it around. I was confident it would be big enough to hold my scribblings. And it was.

So, there I was in Mainz trying my best to understand Italian.
The Italian speaker was trying his best to speak English. After glancing at my notebook he was trying to tell me something about one of his design projects. He was gesturing wildly, even for an Italian, and I was scrunching up my face in various expressions of "Quoi?".

Finally, I placed my little notebook and a pen in front of him. He drew an
animal: a mole next to a molehill. And then he named the mole Chatwin.

His sketch and pantomime revealed information of little interest to me then:
Bruce Chatwin was a writer; Chatwin used notebooks of which the cover was made of the skin of moles; Modo & Modo somewhere in Italy were now producing these notebooks and my charades partner was involved in designing them.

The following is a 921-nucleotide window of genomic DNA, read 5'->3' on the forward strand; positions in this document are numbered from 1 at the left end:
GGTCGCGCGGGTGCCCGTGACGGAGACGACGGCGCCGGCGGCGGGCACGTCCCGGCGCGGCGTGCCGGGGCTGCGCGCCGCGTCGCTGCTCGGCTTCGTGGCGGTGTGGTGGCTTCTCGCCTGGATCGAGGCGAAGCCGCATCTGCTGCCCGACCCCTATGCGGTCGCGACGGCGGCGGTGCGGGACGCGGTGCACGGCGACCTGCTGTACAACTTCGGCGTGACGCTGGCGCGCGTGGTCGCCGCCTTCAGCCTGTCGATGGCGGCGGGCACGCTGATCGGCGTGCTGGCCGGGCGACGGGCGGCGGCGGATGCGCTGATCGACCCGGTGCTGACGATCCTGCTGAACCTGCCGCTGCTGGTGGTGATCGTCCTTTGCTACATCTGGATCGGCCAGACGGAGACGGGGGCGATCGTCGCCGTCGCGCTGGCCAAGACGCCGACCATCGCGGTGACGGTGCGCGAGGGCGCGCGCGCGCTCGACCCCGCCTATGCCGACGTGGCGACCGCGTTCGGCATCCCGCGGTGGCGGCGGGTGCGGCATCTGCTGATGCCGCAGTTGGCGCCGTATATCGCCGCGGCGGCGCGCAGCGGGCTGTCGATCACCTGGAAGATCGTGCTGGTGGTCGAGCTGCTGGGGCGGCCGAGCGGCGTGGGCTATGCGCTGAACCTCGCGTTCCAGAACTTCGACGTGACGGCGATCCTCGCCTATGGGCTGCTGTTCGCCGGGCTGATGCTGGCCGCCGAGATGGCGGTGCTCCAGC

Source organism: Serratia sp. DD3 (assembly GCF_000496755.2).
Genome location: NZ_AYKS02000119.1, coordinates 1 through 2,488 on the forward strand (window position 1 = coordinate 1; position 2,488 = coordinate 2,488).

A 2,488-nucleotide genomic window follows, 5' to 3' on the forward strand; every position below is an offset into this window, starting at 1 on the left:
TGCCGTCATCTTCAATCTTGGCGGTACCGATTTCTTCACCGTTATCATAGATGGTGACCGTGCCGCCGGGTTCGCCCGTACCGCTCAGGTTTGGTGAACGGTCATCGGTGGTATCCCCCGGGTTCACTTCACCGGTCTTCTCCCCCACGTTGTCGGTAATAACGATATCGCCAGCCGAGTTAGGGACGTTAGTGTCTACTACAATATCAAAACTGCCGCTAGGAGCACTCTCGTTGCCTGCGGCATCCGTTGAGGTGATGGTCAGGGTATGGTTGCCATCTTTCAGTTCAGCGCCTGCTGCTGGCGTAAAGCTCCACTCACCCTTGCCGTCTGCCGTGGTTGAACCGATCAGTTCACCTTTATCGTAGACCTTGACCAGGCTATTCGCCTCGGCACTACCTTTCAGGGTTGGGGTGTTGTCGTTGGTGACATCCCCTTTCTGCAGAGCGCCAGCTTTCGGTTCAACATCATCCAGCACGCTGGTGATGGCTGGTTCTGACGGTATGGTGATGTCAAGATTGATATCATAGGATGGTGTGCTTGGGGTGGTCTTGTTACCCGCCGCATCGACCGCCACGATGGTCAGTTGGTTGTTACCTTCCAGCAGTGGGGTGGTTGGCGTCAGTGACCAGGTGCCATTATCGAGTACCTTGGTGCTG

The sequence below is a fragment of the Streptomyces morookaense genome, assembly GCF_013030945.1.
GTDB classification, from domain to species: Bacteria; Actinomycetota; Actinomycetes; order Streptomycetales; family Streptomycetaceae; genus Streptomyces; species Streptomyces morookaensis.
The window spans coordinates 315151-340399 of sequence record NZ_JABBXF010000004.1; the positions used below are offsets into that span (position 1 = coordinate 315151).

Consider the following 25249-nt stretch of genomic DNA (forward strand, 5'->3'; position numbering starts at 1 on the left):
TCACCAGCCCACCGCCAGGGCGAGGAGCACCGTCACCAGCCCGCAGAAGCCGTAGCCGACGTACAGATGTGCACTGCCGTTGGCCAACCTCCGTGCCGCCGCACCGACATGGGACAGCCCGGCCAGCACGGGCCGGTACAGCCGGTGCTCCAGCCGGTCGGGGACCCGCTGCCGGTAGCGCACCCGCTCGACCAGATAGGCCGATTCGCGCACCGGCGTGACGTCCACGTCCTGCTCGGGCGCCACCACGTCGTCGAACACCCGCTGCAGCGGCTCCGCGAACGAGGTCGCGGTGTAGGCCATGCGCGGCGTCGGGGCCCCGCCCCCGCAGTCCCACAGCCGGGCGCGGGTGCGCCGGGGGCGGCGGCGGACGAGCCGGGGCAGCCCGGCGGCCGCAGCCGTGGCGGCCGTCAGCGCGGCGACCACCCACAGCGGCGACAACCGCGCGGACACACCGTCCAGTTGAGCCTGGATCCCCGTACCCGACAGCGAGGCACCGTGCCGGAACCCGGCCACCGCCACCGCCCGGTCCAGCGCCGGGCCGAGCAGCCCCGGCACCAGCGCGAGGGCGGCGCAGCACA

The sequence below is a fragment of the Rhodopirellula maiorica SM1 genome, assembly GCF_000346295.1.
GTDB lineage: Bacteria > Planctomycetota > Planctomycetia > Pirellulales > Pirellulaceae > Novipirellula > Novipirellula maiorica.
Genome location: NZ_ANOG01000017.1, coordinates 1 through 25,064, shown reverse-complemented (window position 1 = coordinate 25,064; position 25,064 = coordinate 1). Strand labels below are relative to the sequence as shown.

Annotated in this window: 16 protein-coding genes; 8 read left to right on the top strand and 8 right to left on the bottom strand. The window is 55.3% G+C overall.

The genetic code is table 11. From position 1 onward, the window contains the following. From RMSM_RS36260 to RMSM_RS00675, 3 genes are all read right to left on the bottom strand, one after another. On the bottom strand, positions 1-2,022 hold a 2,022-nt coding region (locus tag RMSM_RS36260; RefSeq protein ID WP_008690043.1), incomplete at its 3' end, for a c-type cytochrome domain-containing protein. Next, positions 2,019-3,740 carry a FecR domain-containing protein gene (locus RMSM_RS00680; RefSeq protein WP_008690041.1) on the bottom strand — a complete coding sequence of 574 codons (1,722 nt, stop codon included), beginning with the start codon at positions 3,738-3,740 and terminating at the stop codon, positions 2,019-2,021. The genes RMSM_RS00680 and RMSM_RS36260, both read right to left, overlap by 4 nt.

10 months later in Frankfurt, in a book shop I realized how great Moleskines were and
how interesting Bruce Chatwin THE travel-writer is. I've been a fan of both since.

Today, I got another Moleskine. I freed it from it's cellophane packaging and running my hand over the sleek black cover thought fondly of my introduction to the cult of Moleskine. I cracked open the notebook and gingerly took out the little pamphlet from the inner pocket and read the history in English, yet again.

Today, I read it en français, too and that is when I realized for the first time that these notebooks were "Produit à l'origine par de petites manufactures françaises . . .", hmm. I looked up moleskine in my French dictionary. It means imitation leather. Duh! Non, sans blague!

Vive les taupes!

le carnet légendaire = the legendary notebook

"Produit à l'origine par de petites manufactures françaises . . ." = "originally produced by small French bookbinders . . ."

sans blague! = no joke! / duh!

la taupe = mole